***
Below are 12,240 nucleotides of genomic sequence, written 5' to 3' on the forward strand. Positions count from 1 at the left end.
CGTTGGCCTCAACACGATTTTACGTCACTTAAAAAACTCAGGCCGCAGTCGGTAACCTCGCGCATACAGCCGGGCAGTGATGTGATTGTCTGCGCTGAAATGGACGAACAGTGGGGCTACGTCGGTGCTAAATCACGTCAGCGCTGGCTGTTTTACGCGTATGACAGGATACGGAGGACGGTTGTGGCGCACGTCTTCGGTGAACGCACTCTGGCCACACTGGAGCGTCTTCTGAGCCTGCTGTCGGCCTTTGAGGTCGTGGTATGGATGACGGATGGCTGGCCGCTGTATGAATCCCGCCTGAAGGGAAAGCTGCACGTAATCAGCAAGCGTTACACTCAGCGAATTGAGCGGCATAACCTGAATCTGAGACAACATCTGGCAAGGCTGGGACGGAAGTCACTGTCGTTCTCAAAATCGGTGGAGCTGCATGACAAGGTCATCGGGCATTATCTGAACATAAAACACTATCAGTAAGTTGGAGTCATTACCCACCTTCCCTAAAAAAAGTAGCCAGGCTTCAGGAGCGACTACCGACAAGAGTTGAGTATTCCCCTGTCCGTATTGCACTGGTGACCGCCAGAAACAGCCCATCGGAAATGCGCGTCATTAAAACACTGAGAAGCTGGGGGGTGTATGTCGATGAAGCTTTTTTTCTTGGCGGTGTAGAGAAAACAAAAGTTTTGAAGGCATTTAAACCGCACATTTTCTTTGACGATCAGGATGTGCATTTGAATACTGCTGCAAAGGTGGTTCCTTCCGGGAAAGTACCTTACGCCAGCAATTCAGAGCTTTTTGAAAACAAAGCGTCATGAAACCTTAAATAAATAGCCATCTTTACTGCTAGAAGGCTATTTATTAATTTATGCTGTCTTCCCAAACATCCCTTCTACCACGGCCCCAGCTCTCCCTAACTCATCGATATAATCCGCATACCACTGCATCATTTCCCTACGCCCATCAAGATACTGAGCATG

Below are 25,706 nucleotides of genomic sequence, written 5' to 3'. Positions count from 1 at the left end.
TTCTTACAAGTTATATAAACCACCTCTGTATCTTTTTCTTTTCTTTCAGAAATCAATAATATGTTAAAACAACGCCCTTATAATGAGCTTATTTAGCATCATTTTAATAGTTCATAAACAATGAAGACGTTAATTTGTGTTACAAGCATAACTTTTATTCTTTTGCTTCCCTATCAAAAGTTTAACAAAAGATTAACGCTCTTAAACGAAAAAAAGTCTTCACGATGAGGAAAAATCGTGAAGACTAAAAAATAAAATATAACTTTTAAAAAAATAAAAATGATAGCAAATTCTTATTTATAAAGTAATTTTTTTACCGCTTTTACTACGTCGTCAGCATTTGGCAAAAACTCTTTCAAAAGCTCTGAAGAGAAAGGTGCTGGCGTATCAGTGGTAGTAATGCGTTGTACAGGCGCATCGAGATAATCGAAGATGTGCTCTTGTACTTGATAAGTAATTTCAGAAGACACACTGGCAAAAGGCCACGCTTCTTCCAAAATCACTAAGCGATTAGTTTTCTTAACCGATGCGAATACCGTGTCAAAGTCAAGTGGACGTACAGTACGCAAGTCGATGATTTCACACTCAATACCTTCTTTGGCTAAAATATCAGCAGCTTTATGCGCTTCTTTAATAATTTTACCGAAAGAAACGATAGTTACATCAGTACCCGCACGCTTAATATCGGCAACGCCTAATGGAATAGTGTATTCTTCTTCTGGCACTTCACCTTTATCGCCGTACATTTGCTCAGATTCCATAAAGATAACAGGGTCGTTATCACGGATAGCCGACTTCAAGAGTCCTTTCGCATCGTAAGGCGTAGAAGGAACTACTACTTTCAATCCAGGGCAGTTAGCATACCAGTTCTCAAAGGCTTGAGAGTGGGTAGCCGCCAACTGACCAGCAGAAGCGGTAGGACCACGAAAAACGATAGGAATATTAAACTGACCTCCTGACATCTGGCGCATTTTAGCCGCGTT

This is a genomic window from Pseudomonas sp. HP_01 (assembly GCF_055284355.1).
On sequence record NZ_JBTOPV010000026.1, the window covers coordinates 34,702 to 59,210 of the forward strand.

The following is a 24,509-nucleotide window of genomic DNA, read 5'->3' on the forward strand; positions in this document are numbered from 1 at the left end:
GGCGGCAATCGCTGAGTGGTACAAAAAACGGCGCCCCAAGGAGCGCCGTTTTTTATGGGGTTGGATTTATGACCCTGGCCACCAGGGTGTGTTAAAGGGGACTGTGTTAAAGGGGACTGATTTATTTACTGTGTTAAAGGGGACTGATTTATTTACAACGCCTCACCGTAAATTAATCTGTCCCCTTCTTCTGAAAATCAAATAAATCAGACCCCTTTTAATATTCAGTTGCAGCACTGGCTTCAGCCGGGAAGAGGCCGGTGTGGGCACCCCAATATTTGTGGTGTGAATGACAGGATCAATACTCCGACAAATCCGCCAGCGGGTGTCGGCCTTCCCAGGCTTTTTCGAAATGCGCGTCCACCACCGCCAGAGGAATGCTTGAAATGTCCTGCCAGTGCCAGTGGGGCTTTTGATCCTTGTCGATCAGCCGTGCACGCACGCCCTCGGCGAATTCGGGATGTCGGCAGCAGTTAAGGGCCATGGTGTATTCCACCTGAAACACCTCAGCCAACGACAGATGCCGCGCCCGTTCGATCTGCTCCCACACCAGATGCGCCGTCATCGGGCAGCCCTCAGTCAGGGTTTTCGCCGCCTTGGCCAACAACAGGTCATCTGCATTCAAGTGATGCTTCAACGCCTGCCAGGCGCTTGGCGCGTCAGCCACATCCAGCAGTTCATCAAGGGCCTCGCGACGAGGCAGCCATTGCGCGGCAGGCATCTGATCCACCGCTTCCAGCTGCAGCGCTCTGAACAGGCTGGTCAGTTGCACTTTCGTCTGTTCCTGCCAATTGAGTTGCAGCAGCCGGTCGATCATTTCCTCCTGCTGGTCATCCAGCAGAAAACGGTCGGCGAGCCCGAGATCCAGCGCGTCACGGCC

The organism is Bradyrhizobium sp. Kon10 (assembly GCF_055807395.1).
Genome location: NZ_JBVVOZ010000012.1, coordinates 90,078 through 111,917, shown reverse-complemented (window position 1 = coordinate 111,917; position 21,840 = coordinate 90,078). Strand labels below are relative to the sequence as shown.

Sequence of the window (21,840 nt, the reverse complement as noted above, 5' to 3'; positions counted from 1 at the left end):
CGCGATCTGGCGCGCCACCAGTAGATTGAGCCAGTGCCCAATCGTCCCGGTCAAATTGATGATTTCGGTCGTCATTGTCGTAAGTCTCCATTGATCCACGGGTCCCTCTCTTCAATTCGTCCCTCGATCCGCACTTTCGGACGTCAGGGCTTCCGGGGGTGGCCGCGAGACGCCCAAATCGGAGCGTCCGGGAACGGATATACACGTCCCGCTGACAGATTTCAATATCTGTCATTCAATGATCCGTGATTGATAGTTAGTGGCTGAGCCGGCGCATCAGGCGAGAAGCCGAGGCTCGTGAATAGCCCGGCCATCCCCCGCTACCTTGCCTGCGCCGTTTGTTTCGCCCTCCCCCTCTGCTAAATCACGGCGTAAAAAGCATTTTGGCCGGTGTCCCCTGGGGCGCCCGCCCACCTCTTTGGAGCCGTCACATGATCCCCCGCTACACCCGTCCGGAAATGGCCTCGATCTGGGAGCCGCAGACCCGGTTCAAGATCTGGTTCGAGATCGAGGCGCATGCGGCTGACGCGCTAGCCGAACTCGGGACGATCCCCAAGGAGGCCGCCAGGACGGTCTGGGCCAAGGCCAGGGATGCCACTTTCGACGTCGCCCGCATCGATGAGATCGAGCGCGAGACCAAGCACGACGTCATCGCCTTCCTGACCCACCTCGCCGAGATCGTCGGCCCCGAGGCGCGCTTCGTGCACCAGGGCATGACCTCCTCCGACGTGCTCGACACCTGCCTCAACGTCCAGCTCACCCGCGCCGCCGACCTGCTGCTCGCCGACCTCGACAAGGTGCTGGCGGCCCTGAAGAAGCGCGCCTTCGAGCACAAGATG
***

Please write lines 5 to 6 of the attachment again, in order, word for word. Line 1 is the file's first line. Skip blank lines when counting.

This is a genomic window from Pseudomonas sp. HP_01 (assembly GCF_055284355.1).
On sequence record NZ_JBTOPV010000026.1, the window covers coordinates 34,702 to 59,210 of the forward strand.